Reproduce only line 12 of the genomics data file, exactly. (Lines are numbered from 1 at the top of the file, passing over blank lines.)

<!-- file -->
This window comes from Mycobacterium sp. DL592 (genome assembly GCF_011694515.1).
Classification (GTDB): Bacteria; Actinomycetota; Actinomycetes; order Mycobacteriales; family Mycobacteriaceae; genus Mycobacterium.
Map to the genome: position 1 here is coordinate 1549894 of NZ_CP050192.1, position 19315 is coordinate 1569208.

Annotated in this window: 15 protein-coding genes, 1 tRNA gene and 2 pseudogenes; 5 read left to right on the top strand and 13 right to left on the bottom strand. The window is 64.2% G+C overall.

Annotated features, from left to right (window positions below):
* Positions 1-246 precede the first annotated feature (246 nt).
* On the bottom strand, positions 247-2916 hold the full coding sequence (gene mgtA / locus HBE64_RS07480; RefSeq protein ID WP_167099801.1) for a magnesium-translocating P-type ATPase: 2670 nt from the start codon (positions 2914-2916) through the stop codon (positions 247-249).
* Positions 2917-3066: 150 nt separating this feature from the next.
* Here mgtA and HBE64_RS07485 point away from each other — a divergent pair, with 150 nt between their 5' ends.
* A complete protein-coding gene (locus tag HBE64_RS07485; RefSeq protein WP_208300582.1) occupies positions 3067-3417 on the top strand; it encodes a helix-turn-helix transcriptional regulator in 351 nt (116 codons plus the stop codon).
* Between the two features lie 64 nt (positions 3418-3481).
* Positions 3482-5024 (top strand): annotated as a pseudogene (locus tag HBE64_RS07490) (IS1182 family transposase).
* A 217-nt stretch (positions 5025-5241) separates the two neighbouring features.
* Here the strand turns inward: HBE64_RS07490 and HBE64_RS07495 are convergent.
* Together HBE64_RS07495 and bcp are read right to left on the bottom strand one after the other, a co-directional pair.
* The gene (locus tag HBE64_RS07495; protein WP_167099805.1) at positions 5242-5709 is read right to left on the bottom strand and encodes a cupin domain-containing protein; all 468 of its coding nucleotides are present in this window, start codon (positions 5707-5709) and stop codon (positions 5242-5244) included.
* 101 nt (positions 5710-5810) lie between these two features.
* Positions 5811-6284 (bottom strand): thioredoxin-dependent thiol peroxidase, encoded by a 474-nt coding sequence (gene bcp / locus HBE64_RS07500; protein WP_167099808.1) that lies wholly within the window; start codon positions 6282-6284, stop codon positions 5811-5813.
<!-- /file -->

* Positions 3482-5024 (top strand): annotated as a pseudogene (locus tag HBE64_RS07490) (IS1182 family transposase).